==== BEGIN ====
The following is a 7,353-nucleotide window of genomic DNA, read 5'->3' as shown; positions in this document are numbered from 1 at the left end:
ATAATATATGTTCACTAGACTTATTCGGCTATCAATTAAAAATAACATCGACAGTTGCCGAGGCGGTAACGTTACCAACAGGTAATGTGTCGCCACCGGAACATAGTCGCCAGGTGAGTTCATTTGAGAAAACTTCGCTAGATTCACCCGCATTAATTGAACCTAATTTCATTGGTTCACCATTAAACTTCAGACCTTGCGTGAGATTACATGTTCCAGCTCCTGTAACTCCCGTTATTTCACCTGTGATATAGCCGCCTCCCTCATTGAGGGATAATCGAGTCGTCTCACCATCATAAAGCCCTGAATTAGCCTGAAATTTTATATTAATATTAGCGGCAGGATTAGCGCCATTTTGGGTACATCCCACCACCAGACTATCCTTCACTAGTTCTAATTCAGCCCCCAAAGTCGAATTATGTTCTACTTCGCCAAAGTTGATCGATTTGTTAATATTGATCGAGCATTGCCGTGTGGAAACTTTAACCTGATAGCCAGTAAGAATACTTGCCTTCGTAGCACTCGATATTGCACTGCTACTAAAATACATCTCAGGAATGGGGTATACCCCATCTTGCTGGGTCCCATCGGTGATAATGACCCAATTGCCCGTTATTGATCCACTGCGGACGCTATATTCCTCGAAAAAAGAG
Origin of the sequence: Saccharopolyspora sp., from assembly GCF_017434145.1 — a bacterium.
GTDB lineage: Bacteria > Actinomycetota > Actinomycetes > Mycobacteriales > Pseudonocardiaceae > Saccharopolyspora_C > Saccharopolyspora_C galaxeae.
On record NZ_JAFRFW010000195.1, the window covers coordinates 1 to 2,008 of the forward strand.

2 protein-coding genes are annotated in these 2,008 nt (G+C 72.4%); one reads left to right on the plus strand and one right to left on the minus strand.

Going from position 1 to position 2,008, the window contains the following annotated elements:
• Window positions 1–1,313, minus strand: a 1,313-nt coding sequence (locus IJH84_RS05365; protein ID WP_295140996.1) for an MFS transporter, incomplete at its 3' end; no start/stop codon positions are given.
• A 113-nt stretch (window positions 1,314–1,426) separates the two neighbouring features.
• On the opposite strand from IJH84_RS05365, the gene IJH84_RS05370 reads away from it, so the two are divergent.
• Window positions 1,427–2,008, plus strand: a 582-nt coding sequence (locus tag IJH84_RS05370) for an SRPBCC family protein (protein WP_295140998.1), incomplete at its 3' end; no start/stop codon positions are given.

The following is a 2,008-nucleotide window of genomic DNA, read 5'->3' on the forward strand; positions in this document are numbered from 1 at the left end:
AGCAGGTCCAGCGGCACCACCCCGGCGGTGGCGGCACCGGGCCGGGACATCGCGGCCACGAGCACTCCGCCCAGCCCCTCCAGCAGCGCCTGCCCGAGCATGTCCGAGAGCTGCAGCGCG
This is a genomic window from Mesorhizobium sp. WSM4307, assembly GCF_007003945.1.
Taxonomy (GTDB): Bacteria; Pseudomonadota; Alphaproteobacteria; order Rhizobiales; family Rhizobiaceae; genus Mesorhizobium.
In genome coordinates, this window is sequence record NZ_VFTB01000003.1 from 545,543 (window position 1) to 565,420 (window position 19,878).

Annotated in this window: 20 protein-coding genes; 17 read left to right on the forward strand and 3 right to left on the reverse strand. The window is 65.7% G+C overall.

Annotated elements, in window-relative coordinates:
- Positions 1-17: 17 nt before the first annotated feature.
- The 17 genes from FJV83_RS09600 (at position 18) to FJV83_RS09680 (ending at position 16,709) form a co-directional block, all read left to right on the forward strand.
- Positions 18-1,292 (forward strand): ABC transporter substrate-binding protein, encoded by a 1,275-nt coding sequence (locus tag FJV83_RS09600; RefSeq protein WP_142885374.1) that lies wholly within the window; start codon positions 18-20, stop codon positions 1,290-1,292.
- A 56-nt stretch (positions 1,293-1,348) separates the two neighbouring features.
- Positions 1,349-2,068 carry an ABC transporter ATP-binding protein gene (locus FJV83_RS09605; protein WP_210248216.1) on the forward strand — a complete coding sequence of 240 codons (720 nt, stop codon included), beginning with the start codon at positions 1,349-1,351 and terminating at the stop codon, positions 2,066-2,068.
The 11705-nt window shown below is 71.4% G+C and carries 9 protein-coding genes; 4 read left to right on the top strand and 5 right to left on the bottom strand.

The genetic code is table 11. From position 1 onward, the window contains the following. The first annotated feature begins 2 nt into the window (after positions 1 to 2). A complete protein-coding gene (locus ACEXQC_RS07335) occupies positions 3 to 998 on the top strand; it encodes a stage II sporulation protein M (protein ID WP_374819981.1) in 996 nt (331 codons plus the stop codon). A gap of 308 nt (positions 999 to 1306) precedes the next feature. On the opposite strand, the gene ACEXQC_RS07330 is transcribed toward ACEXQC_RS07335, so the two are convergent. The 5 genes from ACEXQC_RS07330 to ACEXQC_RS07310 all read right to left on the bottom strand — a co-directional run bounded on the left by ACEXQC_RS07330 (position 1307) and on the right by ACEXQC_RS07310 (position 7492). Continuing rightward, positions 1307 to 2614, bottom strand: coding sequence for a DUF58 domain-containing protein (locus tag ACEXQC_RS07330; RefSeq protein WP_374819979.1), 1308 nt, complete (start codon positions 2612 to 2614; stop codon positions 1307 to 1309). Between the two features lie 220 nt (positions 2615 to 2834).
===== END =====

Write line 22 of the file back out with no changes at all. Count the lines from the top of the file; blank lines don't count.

- A 56-nt stretch (positions 1,293-1,348) separates the two neighbouring features.